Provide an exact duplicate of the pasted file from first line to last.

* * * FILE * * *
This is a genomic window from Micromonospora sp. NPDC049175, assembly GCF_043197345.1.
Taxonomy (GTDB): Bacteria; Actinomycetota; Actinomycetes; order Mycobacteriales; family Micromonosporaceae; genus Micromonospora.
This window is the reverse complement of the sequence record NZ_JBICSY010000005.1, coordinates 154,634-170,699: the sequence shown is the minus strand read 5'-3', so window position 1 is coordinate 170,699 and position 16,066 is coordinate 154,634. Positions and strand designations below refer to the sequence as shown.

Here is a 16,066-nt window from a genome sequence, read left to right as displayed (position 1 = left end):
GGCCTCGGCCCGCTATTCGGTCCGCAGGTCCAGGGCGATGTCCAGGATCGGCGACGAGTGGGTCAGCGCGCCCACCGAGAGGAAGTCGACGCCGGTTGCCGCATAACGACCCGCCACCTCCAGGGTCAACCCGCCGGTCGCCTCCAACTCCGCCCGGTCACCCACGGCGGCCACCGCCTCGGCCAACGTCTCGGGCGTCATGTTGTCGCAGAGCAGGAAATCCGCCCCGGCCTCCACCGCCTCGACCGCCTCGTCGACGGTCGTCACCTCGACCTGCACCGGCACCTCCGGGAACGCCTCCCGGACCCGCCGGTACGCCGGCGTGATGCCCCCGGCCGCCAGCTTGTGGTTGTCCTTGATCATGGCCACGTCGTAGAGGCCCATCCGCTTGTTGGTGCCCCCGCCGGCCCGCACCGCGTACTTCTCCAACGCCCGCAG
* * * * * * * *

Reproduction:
This is a genomic window from Micromonospora sp. NPDC049175, assembly GCF_043197345.1.
Taxonomy (GTDB): Bacteria; Actinomycetota; Actinomycetes; order Mycobacteriales; family Micromonosporaceae; genus Micromonospora.
This window is the reverse complement of the sequence record NZ_JBICSY010000005.1, coordinates 154,634-170,699: the sequence shown is the minus strand read 5'-3', so window position 1 is coordinate 170,699 and position 16,066 is coordinate 154,634. Positions and strand designations below refer to the sequence as shown.

Here is a 16,066-nt window from a genome sequence, read left to right as displayed (position 1 = left end):
GGCCTCGGCCCGCTATTCGGTCCGCAGGTCCAGGGCGATGTCCAGGATCGGCGACGAGTGGGTCAGCGCGCCCACCGAGAGGAAGTCGACGCCGGTTGCCGCATAACGACCCGCCACCTCCAGGGTCAACCCGCCGGTCGCCTCCAACTCCGCCCGGTCACCCACGGCGGCCACCGCCTCGGCCAACGTCTCGGGCGTCATGTTGTCGCAGAGCAGGAAATCCGCCCCGGCCTCCACCGCCTCGACCGCCTCGTCGACGGTCGTCACCTCGACCTGCACCGGCACCTCCGGGAACGCCTCCCGGACCCGCCGGTACGCCGGCGTGATGCCCCCGGCCGCCAGCTTGTGGTTGTCCTTGATCATGGCCACGTCGTAGAGGCCCATCCGCTTGTTGGTGCCCCCGCCGGCCCGCACCGCGTACTTCTCCAACGCCCGCAG